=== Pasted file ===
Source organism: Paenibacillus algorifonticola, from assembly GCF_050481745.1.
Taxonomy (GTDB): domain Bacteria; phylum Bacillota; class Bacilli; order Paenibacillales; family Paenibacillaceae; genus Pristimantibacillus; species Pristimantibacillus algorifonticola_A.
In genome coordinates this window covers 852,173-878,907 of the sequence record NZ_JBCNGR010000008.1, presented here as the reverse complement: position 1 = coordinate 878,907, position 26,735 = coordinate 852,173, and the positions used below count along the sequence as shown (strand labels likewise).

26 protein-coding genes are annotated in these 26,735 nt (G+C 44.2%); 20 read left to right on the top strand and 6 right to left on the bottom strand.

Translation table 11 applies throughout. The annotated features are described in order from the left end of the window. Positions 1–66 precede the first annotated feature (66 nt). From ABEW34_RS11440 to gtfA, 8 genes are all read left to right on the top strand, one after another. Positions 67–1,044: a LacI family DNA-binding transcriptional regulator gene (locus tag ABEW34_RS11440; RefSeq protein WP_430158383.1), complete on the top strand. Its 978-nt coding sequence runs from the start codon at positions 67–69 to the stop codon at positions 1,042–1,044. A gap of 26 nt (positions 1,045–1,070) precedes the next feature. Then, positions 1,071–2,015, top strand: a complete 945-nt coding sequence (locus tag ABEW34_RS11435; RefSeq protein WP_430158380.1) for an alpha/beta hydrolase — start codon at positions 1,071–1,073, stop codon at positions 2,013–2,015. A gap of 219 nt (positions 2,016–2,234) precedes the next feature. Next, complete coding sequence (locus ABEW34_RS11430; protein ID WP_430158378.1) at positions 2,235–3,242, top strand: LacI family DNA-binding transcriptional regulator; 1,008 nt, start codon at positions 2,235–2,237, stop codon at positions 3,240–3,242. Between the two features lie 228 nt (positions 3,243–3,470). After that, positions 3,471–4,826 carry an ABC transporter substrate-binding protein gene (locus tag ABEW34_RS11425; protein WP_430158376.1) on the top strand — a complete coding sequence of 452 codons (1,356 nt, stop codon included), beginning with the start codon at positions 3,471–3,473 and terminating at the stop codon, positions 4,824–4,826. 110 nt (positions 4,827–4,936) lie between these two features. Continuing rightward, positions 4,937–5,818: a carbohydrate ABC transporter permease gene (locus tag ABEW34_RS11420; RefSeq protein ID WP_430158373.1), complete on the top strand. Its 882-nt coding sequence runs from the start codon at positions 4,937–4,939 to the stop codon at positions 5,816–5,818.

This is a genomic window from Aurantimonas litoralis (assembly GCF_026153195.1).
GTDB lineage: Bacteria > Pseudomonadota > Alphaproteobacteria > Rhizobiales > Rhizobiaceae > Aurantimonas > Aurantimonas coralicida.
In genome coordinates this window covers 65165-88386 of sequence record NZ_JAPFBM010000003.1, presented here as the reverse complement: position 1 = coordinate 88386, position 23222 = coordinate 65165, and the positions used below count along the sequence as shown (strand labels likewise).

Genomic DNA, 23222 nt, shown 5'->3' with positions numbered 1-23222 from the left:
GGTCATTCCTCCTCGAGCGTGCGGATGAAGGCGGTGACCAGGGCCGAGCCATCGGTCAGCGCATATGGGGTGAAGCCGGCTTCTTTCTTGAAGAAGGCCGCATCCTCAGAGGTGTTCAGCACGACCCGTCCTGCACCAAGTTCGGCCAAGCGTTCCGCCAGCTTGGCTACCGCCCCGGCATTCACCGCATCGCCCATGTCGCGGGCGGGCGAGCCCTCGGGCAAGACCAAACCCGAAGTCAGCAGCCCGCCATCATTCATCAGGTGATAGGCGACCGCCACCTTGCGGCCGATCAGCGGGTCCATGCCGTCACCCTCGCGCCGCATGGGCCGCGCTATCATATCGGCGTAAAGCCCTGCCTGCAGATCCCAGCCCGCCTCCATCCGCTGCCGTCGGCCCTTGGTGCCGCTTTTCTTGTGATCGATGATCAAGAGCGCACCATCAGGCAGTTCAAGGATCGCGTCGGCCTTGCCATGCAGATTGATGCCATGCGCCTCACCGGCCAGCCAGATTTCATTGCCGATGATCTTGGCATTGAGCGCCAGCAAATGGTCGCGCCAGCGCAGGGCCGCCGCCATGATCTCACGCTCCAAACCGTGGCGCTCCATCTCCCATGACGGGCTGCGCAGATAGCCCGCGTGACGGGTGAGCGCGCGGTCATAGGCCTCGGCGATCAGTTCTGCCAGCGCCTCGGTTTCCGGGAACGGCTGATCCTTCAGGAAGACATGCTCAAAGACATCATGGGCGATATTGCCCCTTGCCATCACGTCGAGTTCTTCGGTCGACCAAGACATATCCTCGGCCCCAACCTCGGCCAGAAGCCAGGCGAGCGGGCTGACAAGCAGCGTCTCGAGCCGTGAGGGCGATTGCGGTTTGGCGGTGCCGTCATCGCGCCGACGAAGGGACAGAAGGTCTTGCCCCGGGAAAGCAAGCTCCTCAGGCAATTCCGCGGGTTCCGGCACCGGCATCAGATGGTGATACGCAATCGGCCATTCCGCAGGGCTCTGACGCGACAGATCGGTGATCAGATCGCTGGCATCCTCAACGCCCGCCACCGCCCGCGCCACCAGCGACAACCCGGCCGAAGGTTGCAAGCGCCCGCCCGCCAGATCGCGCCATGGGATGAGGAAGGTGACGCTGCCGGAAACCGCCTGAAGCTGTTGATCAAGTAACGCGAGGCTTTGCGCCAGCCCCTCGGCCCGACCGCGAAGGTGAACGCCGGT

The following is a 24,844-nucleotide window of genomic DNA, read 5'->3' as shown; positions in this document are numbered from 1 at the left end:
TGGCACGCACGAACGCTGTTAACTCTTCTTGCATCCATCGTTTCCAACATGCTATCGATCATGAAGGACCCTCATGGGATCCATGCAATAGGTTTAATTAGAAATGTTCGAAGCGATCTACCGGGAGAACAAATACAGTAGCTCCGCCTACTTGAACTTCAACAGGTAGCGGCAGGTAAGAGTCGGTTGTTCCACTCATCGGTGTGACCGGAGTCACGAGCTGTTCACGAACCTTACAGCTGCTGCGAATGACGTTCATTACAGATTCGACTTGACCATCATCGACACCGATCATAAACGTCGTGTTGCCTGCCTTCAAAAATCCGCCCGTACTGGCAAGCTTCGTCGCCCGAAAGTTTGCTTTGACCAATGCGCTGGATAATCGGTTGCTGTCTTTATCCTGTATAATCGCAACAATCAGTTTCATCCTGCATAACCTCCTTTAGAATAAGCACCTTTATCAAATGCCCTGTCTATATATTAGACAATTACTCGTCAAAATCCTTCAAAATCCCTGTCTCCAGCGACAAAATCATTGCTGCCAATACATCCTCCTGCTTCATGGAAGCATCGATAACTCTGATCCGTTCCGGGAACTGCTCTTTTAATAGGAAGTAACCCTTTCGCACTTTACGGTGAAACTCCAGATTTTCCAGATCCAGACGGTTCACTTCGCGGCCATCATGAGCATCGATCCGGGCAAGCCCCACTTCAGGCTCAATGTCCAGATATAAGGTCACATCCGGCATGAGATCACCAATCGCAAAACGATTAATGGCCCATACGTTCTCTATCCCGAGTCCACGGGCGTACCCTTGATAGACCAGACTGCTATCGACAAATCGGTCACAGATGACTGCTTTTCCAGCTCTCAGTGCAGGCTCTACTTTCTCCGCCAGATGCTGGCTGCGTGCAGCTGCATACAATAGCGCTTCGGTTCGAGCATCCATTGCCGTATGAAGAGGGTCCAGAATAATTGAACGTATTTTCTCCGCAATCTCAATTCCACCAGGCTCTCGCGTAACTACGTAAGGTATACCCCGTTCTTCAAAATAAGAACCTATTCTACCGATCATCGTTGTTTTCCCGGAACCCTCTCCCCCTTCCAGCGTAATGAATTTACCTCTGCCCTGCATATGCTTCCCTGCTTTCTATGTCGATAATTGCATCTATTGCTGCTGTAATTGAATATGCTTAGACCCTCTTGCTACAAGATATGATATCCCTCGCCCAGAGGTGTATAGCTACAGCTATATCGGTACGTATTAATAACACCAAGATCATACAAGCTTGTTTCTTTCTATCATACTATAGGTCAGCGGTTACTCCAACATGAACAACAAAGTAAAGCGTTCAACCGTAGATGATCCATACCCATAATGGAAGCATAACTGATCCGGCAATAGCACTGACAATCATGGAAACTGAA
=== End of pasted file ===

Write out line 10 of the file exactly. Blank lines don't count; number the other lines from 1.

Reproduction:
GGTCATTCCTCCTCGAGCGTGCGGATGAAGGCGGTGACCAGGGCCGAGCCATCGGTCAGCGCATATGGGGTGAAGCCGGCTTCTTTCTTGAAGAAGGCCGCATCCTCAGAGGTGTTCAGCACGACCCGTCCTGCACCAAGTTCGGCCAAGCGTTCCGCCAGCTTGGCTACCGCCCCGGCATTCACCGCATCGCCCATGTCGCGGGCGGGCGAGCCCTCGGGCAAGACCAAACCCGAAGTCAGCAGCCCGCCATCATTCATCAGGTGATAGGCGACCGCCACCTTGCGGCCGATCAGCGGGTCCATGCCGTCACCCTCGCGCCGCATGGGCCGCGCTATCATATCGGCGTAAAGCCCTGCCTGCAGATCCCAGCCCGCCTCCATCCGCTGCCGTCGGCCCTTGGTGCCGCTTTTCTTGTGATCGATGATCAAGAGCGCACCATCAGGCAGTTCAAGGATCGCGTCGGCCTTGCCATGCAGATTGATGCCATGCGCCTCACCGGCCAGCCAGATTTCATTGCCGATGATCTTGGCATTGAGCGCCAGCAAATGGTCGCGCCAGCGCAGGGCCGCCGCCATGATCTCACGCTCCAAACCGTGGCGCTCCATCTCCCATGACGGGCTGCGCAGATAGCCCGCGTGACGGGTGAGCGCGCGGTCATAGGCCTCGGCGATCAGTTCTGCCAGCGCCTCGGTTTCCGGGAACGGCTGATCCTTCAGGAAGACATGCTCAAAGACATCATGGGCGATATTGCCCCTTGCCATCACGTCGAGTTCTTCGGTCGACCAAGACATATCCTCGGCCCCAACCTCGGCCAGAAGCCAGGCGAGCGGGCTGACAAGCAGCGTCTCGAGCCGTGAGGGCGATTGCGGTTTGGCGGTGCCGTCATCGCGCCGACGAAGGGACAGAAGGTCTTGCCCCGGGAAAGCAAGCTCCTCAGGCAATTCCGCGGGTTCCGGCACCGGCATCAGATGGTGATACGCAATCGGCCATTCCGCAGGGCTCTGACGCGACAGATCGGTGATCAGATCGCTGGCATCCTCAACGCCCGCCACCGCCCGCGCCACCAGCGACAACCCGGCCGAAGGTTGCAAGCGCCCGCCCGCCAGATCGCGCCATGGGATGAGGAAGGTGACGCTGCCGGAAACCGCCTGAAGCTGTTGATCAAGTAACGCGAGGCTTTGCGCCAGCCCCTCGGCCCGACCGCGAAGGTGAACGCCGGT